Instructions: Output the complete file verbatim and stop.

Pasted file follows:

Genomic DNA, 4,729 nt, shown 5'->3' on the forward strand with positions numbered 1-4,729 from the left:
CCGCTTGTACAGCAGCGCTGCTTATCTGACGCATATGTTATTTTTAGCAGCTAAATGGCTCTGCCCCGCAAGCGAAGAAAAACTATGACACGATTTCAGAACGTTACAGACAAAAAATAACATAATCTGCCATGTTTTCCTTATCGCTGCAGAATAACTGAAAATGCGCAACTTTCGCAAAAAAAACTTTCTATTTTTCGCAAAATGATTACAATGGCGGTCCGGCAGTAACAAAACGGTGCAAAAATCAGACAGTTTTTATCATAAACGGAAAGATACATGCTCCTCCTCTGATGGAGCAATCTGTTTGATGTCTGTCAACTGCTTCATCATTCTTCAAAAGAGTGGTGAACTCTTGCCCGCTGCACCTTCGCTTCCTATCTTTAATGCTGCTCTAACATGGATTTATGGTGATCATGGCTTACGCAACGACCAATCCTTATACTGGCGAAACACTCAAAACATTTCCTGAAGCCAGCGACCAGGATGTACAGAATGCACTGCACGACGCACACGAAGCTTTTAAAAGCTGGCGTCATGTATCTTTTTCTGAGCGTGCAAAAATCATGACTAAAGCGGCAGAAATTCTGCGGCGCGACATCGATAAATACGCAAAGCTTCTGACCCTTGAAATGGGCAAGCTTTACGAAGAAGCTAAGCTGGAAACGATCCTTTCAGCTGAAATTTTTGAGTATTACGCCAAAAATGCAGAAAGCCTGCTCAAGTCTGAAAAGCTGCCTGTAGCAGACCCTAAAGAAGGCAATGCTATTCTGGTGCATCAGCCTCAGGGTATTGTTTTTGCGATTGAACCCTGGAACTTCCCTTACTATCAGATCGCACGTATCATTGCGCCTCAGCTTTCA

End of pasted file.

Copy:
Genomic DNA, 4,729 nt, shown 5'->3' on the forward strand with positions numbered 1-4,729 from the left:
CCGCTTGTACAGCAGCGCTGCTTATCTGACGCATATGTTATTTTTAGCAGCTAAATGGCTCTGCCCCGCAAGCGAAGAAAAACTATGACACGATTTCAGAACGTTACAGACAAAAAATAACATAATCTGCCATGTTTTCCTTATCGCTGCAGAATAACTGAAAATGCGCAACTTTCGCAAAAAAAACTTTCTATTTTTCGCAAAATGATTACAATGGCGGTCCGGCAGTAACAAAACGGTGCAAAAATCAGACAGTTTTTATCATAAACGGAAAGATACATGCTCCTCCTCTGATGGAGCAATCTGTTTGATGTCTGTCAACTGCTTCATCATTCTTCAAAAGAGTGGTGAACTCTTGCCCGCTGCACCTTCGCTTCCTATCTTTAATGCTGCTCTAACATGGATTTATGGTGATCATGGCTTACGCAACGACCAATCCTTATACTGGCGAAACACTCAAAACATTTCCTGAAGCCAGCGACCAGGATGTACAGAATGCACTGCACGACGCACACGAAGCTTTTAAAAGCTGGCGTCATGTATCTTTTTCTGAGCGTGCAAAAATCATGACTAAAGCGGCAGAAATTCTGCGGCGCGACATCGATAAATACGCAAAGCTTCTGACCCTTGAAATGGGCAAGCTTTACGAAGAAGCTAAGCTGGAAACGATCCTTTCAGCTGAAATTTTTGAGTATTACGCCAAAAATGCAGAAAGCCTGCTCAAGTCTGAAAAGCTGCCTGTAGCAGACCCTAAAGAAGGCAATGCTATTCTGGTGCATCAGCCTCAGGGTATTGTTTTTGCGATTGAACCCTGGAACTTCCCTTACTATCAGATCGCACGTATCATTGCGCCTCAGCTTTCA